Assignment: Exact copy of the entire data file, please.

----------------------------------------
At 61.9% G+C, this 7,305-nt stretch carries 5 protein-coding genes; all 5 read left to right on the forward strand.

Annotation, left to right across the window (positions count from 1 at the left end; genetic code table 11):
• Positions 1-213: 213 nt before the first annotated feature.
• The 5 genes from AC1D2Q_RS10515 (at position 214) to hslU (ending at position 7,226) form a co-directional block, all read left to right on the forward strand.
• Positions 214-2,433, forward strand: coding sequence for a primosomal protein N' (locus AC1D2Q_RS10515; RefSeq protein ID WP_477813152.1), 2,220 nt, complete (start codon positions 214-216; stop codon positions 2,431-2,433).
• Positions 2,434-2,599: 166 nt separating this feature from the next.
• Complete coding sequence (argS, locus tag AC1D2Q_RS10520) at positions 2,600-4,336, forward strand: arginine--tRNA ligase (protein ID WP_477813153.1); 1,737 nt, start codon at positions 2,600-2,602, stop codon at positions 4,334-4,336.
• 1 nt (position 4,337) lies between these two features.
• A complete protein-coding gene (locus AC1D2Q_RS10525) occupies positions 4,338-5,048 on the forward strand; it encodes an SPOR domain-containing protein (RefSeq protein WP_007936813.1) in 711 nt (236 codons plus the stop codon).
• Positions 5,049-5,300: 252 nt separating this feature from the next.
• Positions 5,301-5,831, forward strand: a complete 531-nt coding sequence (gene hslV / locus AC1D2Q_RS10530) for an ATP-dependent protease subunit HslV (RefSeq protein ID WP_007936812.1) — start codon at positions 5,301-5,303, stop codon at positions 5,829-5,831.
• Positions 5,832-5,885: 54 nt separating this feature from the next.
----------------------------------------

At 61.9% G+C, this 7,305-nt stretch carries 5 protein-coding genes; all 5 read left to right on the forward strand.

Annotation, left to right across the window (positions count from 1 at the left end; genetic code table 11):
• Positions 1-213: 213 nt before the first annotated feature.
• The 5 genes from AC1D2Q_RS10515 (at position 214) to hslU (ending at position 7,226) form a co-directional block, all read left to right on the forward strand.
• Positions 214-2,433, forward strand: coding sequence for a primosomal protein N' (locus AC1D2Q_RS10515; RefSeq protein ID WP_477813152.1), 2,220 nt, complete (start codon positions 214-216; stop codon positions 2,431-2,433).
• Positions 2,434-2,599: 166 nt separating this feature from the next.
• Complete coding sequence (argS, locus tag AC1D2Q_RS10520) at positions 2,600-4,336, forward strand: arginine--tRNA ligase (protein ID WP_477813153.1); 1,737 nt, start codon at positions 2,600-2,602, stop codon at positions 4,334-4,336.
• 1 nt (position 4,337) lies between these two features.
• A complete protein-coding gene (locus AC1D2Q_RS10525) occupies positions 4,338-5,048 on the forward strand; it encodes an SPOR domain-containing protein (RefSeq protein WP_007936813.1) in 711 nt (236 codons plus the stop codon).
• Positions 5,049-5,300: 252 nt separating this feature from the next.
• Positions 5,301-5,831, forward strand: a complete 531-nt coding sequence (gene hslV / locus AC1D2Q_RS10530) for an ATP-dependent protease subunit HslV (RefSeq protein ID WP_007936812.1) — start codon at positions 5,301-5,303, stop codon at positions 5,829-5,831.
• Positions 5,832-5,885: 54 nt separating this feature from the next.